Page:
Bone is a richly vascularized connective tissue. As the main source of oxygen, nutrients, hormones, neurotransmitters and growth factors delivered to the bone cells, vasculature is indispensable for appropriate bone development, regeneration and remodeling. Bone vasculature also orchestrates the process of hematopoiesis. Blood supply to the skeletal system is provided by the networks of arteries and arterioles, having distinct molecular characteristics and localizations within the bone structures. Blood vessels of the bone develop through the process of angiogenesis, taking place through different, bone-specific mechanisms. Impaired functioning of the bone blood vessels may be associated with the occurrence of some skeletal and systemic diseases, i.e., osteonecrosis, osteoporosis, atherosclerosis or diabetes mellitus. When a disease or trauma-related large bone defects appear, bone grafting or bone tissue engineering-based strategies are required. However, a successful bone regeneration in both approaches largely depends on a proper blood supply. In this paper, we review the most recent data on the functions, molecular characteristics and significance of the bone blood vessels, with a particular emphasis on the role of angiogenesis and blood vessel functioning in bone development and regeneration, as well as the consequences of its impairment in the course of different skeletal and systemic diseases.
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              Current views on type 2 diabetes.

              Type 2 diabetes mellitus (T2DM) affects a large population worldwide. T2DM is a complex heterogeneous group of metabolic disorders including hyperglycemia and impaired insulin action and/or insulin secretion. T2DM causes dysfunctions in multiple organs or tissues. Current theories of T2DM include a defect in insulin-mediated glucose uptake in muscle, a dysfunction of the pancreatic beta-cells, a disruption of secretory function of adipocytes, and an impaired insulin action in liver. The etiology of human T2DM is multifactorial, with genetic background and physical inactivity as two critical components. The pathogenesis of T2DM is not fully understood. Animal models of T2DM have been proved to be useful to study the pathogenesis of, and to find a new therapy for, the disease. Although different animal models share similar characteristics, each mimics a specific aspect of genetic, endocrine, metabolic, and morphologic changes that occur in human T2DM. The purpose of this review is to provide the recent progress and current theories in T2DM and to summarize animal models for studying the pathogenesis of the disease.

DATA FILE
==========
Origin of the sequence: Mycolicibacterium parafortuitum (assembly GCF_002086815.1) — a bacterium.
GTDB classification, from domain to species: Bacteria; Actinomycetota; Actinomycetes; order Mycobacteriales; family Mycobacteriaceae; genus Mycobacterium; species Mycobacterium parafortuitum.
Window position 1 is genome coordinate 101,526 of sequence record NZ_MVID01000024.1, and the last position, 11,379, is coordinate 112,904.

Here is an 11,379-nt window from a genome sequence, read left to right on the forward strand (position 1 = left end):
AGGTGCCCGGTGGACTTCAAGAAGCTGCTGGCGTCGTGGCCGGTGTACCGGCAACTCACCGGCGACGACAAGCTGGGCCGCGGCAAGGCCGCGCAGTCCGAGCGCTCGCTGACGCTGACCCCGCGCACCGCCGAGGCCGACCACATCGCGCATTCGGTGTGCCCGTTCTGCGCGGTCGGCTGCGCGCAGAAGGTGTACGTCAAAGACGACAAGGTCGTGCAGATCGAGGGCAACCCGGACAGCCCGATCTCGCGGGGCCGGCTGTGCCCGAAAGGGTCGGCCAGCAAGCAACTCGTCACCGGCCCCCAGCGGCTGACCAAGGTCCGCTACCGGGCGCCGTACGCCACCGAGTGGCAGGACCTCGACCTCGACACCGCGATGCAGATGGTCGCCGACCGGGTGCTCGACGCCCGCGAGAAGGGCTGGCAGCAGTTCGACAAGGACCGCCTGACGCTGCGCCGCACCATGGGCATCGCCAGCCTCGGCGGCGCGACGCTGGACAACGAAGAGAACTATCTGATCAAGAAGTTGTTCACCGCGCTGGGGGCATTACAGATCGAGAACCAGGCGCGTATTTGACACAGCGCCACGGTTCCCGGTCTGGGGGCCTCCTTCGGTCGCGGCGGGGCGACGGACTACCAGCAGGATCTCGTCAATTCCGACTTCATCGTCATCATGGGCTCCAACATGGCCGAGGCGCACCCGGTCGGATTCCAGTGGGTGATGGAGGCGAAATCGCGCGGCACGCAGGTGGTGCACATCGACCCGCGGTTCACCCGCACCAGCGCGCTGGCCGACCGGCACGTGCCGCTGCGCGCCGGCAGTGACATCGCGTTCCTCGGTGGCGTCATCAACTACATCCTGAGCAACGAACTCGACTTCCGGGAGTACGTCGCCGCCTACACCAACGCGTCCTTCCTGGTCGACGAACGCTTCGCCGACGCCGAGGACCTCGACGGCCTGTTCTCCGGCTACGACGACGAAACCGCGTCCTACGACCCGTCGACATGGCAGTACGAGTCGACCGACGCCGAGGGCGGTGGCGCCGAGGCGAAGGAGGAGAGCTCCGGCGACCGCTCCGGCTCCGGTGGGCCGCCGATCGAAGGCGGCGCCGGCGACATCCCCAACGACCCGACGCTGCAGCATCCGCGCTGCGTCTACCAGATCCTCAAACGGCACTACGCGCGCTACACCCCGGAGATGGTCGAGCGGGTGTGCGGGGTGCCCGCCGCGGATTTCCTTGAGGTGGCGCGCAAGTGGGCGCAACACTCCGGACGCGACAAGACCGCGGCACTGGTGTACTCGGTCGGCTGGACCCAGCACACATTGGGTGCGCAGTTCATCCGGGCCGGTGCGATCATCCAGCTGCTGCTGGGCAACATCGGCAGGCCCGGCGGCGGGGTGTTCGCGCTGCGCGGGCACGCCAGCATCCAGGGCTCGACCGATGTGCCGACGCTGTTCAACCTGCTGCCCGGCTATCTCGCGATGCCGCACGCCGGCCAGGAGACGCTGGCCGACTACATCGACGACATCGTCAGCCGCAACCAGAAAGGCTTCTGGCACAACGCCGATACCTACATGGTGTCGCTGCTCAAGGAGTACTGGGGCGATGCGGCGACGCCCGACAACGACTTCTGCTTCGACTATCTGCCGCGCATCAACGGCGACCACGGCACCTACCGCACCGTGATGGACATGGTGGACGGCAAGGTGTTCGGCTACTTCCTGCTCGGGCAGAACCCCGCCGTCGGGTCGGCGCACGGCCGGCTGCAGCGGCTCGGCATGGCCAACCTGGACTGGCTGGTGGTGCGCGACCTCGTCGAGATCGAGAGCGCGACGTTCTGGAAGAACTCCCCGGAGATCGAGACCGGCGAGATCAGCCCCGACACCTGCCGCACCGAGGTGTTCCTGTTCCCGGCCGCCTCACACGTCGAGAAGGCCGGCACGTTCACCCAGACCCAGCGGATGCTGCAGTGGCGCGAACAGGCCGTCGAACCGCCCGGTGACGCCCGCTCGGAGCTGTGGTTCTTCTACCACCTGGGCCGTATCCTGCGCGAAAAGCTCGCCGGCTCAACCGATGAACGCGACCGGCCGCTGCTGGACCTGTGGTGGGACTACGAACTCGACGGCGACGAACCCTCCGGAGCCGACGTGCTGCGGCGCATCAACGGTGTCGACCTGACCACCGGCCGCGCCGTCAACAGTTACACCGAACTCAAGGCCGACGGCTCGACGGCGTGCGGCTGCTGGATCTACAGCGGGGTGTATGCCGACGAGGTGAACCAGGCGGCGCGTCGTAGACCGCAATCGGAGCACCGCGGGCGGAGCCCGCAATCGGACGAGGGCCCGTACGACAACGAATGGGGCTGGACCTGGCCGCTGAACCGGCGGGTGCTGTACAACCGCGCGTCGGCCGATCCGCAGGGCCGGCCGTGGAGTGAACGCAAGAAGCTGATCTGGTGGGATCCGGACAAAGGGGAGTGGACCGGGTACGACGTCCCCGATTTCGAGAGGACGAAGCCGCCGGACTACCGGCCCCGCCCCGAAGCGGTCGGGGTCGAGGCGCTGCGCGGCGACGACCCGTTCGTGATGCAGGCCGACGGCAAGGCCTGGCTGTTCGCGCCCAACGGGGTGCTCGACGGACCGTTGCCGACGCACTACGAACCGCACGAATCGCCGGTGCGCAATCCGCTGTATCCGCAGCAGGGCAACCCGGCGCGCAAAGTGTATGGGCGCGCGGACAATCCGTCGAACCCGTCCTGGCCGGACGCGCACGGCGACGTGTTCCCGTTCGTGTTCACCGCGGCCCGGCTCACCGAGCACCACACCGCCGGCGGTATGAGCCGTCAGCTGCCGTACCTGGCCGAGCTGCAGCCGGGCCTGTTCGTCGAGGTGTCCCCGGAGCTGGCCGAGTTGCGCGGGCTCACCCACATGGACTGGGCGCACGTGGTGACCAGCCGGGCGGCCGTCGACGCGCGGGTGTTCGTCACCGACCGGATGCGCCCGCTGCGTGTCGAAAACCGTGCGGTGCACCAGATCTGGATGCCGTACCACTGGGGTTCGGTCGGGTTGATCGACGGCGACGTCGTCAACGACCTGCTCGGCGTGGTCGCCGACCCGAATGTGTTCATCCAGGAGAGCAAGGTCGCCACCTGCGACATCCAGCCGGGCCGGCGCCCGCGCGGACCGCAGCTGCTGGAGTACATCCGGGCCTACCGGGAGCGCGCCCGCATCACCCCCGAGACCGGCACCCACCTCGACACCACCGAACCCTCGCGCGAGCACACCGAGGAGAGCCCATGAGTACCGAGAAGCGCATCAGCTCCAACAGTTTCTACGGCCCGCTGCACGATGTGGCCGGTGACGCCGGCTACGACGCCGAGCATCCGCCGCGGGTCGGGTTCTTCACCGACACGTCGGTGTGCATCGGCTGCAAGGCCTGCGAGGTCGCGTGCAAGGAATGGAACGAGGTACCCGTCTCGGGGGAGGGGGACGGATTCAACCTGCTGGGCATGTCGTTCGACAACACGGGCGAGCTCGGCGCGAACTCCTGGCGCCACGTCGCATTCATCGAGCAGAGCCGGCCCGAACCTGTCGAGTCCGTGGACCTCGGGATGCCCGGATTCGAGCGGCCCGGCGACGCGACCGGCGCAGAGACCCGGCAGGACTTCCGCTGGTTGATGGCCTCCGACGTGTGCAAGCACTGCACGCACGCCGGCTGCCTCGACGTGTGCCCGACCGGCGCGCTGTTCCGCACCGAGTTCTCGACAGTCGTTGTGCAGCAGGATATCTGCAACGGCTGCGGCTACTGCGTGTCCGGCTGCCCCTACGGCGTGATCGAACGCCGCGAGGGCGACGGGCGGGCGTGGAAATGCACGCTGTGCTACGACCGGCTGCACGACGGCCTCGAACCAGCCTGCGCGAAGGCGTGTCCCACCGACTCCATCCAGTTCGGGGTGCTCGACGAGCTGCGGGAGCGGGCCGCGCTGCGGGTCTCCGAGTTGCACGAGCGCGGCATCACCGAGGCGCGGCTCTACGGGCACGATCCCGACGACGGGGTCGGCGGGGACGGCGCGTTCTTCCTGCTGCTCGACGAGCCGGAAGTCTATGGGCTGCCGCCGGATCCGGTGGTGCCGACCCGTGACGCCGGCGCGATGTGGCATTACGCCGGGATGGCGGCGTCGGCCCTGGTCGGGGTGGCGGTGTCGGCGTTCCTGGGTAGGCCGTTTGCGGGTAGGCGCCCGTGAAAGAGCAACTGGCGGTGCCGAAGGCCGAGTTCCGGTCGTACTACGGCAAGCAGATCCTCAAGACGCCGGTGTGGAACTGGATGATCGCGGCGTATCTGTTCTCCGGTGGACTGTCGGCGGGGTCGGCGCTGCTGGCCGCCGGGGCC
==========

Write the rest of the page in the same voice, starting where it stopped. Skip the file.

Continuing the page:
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                Author and article information

                Contributors
                Role: Academic Editor
                Journal
                Molecules
                Molecules
                molecules
                Molecules
                MDPI
                1420-3049
                29 April 2021
                May 2021
                : 26
                : 9
                : 2616
                Affiliations
                [1 ]Department of Zoology and Anthropology, Faculty of Natural Sciences, Constantine the Philosopher University in Nitra, 949 74 Nitra, Slovakia; vkovacova@ 123456ukf.sk
                [2 ]Department of Botany and Genetics, Faculty of Natural Sciences, Constantine the Philosopher University in Nitra, 949 74 Nitra, Slovakia; jana.blahova@ 123456ukf.sk (J.B.); martina.babikova@ 123456ukf.sk (M.B.); vmondockova@ 123456ukf.sk (V.M.)
                [3 ]Department of Animal Physiology, Faculty of Biotechnology and Food Sciences, Slovak University of Agriculture in Nitra, 949 76 Nitra, Slovakia; anna.kalafova@ 123456uniag.sk (A.K.); marcela.capcarova@ 123456uniag.sk (M.C.)
                Author notes
                [* ]Correspondence: mmartiniakova@ 123456ukf.sk (M.M.); romelka@ 123456ukf.sk (R.O.); Tel.: +421-376-408-737 (R.O.)
                Author information
                https://orcid.org/0000-0003-1889-026X
                https://orcid.org/0000-0002-7186-4282
                https://orcid.org/0000-0002-6493-9880
                Article
                molecules-26-02616
                10.3390/molecules26092616
                8124454
                33947088
                d9eac1ea-b9ab-4c90-b075-b75af362b165
                © 2021 by the authors.

                Licensee MDPI, Basel, Switzerland. This article is an open access article distributed under the terms and conditions of the Creative Commons Attribution (CC BY) license ( https://creativecommons.org/licenses/by/4.0/).

                History
                : 18 April 2021
                : 27 April 2021
                Categories
                Article

                bee bread,functional food,diabetes mellitus,lipid profile,bone morphology,zdf rat